A Tour Of The Board
Even at first glance, it's clear that the Sapphire Pure Innovation PI-A9RX480 is a different sort of animal. Not only is this motherboard based on a different chipset than most other enthusiast-class socket 939 motherboards, but its got a unique color scheme as well.
Overall, the layout of the PI-A9RX480 is very good. All of the ports, headers and power connectors are situated around the edge of the board, which makes it much easier to neatly manage the cables within a system. The ATX and 12v power connectors are located behind the floppy connector along the front edge of the board, and behind the PS/2 mouse and keyboard connectors in the backplane, which are ideal locations in our opinion. Also notice along the bottom edge of the board the integrated power and reset switches. These make testing a motherboard without fully wiring it to a case much easier. We love to see these on a mobo when it arrives in the lab. One problem with the layout, however, lies right next to these power switches. The header that houses all of the case LED / switch connectors is not color coded or labeled, and it doesn't follow a familiar layout, so wiring it to a case will mean you'll need the manual.
The PI-A9RX480 doesn't support CrossFire, so it's got only a single PCI Express X16 graphics slot, along with a pair of PCI Express X1 slots and a pair of standard PCI slots. For those that are counting, that means of total of 18, of the Radeon Xpress 200's 22 PCI Express lanes are used for expansion. Two more of the lanes are used as the interconnect between the Radeon Xpress 200 northbridge and the SB450 southbridge. And the final two are used for the Silicon Image 3132 SATA-II RAID controller and the Marvell 88E8052 Gigabit LAN controller. The SB450 southbridge isn't as feature-rich as some other competing chipsets, so in lieu of integrated features, LAN and SATA-II come by way of separate controllers.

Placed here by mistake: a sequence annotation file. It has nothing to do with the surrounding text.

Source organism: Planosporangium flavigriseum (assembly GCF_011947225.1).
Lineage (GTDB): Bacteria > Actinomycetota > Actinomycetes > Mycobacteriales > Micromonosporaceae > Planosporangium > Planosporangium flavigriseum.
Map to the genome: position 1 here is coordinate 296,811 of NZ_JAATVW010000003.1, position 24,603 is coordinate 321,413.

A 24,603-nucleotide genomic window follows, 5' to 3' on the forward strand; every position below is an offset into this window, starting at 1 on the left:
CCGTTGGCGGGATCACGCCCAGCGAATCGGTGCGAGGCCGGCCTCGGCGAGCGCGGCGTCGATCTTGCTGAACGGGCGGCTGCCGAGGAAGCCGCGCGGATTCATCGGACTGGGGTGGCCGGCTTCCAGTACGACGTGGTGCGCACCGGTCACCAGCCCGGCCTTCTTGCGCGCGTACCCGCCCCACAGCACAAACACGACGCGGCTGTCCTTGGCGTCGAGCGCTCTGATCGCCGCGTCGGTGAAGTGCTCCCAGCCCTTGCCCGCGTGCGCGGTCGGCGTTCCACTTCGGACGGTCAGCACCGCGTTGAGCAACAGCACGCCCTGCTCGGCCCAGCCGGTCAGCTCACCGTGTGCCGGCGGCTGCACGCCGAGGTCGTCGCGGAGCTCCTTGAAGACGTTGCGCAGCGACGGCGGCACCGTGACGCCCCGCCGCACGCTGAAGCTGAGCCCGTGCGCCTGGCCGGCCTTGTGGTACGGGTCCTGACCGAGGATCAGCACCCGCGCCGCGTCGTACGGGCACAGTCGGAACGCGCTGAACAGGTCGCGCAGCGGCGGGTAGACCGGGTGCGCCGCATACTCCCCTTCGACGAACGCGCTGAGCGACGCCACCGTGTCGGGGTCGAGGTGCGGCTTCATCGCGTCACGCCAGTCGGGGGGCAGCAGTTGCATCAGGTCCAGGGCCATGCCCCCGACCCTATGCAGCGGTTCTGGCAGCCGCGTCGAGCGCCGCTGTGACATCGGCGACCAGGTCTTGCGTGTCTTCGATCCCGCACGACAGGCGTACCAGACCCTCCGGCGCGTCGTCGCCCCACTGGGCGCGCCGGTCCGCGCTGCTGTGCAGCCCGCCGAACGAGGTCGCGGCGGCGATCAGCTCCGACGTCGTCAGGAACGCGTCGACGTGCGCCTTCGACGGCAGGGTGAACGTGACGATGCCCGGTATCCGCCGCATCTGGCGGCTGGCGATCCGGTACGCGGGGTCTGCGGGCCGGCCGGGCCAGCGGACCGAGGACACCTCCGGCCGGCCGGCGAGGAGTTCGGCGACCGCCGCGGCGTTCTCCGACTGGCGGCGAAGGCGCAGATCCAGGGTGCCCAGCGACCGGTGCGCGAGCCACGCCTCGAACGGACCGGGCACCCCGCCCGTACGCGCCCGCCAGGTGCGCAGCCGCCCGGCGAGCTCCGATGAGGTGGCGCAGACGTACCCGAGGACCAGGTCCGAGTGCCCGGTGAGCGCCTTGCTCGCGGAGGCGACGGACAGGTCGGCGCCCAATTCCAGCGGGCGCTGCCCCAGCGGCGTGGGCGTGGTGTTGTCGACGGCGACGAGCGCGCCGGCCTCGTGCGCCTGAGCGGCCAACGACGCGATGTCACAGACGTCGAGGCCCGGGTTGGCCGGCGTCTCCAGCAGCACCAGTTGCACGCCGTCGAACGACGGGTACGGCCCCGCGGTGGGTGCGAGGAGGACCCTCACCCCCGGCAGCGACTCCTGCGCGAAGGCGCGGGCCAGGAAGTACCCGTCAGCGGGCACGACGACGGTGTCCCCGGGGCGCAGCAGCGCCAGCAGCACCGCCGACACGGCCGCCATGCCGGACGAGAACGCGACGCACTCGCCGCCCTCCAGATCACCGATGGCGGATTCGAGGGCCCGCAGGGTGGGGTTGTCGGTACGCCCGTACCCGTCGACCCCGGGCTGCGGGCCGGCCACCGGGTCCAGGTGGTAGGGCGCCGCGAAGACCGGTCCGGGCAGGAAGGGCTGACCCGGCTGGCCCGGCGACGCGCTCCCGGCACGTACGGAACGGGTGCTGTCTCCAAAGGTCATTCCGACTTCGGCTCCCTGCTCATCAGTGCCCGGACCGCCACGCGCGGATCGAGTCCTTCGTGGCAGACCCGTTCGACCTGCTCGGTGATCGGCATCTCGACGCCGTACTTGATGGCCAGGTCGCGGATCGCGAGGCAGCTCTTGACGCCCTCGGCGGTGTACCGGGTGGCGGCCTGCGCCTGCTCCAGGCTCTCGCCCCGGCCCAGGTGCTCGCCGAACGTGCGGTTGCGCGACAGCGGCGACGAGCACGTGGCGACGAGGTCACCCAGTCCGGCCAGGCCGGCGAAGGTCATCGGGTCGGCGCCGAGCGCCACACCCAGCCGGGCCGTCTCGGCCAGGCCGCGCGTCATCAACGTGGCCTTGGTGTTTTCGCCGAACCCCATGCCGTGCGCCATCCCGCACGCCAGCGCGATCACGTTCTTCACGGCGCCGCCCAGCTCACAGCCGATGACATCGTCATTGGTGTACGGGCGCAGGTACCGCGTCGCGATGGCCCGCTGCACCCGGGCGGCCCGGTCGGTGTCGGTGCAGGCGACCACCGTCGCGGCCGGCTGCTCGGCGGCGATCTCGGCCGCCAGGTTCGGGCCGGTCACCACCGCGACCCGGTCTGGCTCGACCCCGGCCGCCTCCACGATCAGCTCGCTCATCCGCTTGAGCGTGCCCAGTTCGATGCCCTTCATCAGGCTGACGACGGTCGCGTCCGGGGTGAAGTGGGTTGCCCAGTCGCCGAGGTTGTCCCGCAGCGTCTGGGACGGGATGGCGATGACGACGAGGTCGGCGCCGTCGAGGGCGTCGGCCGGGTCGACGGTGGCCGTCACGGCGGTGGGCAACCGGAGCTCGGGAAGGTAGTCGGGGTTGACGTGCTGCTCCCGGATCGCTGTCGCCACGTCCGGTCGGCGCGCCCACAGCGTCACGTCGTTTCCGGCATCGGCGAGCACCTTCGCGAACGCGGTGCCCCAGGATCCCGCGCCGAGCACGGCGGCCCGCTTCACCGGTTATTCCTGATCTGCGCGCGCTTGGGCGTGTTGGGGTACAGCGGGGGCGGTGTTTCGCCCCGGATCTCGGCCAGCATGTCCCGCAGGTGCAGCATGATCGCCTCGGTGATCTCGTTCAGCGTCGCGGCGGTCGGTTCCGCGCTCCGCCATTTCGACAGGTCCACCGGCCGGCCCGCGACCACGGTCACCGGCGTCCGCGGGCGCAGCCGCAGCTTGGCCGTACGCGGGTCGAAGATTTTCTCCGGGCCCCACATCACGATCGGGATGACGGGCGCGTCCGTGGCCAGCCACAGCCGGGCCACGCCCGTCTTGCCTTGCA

While we're on the subject of the SB450, by now you're all probably familiar with its lackluster USB 2.0 implementation. We did some quick testing with the PI-A9RX480, SANDRA, and a USB 2.0 7200 RPM hard drive, and found that USB 2.0 is still an issue with the SB450. The PI-A9RX480 managed to transfer data off of the USB HD at a rate of 16MB/s, while the exact same drive connected to an nForce 4 transferred data at 27MB/s. Other than the raw performance though, the USB 2.0 implementation "works" fine. Mice, network controllers, USB keychain drives, and even a KingWin PowerPoint Laser Pointer / Remote all worked properly in our testing. So, don't let this issue scare you off. Unless you're transferring large files on and off a high-speed external HD, it probably won't impact daily USB 2.0 functionality.
Another noteworthy feature of the Sapphire Pure Innovation PI-A9RX480 is the boards extensive passive cooling configuration. The nothbridge, southbridge, VRM, and a few of the other chips scattered across the board are all adorned with aluminum heatsinks. Active cooling isn't necessary with this chipset, so as long as the system is well ventilated, users shouldn't have to contend with the added noise of extra fans on the motherboard itself. The I/O backplane doesn't have any legacy serial or parallel ports, which explains the gaping hole between the two PS/2 mouse and keyboard ports, and the first block of USB and Firewire ports. In total, there are four USB 2.0 ports, a single Firewire port, one RL45 LAN jack, and 6 audio related jacks. Firewire duties are handled by VIA's VT6307 controller, while audio comes by way of Realtek's ALC880. The Realtek ALC880 is another plus for the PI-A9RX480 as it is one of Realtek's HD audio codecs. Like recent offering from Intel, the Sapphire Pure Innovation is equipped with an 8-channel high-definition (HD) audio codec that is far superior than the more common AC'97 CODECs being used for integrated audio.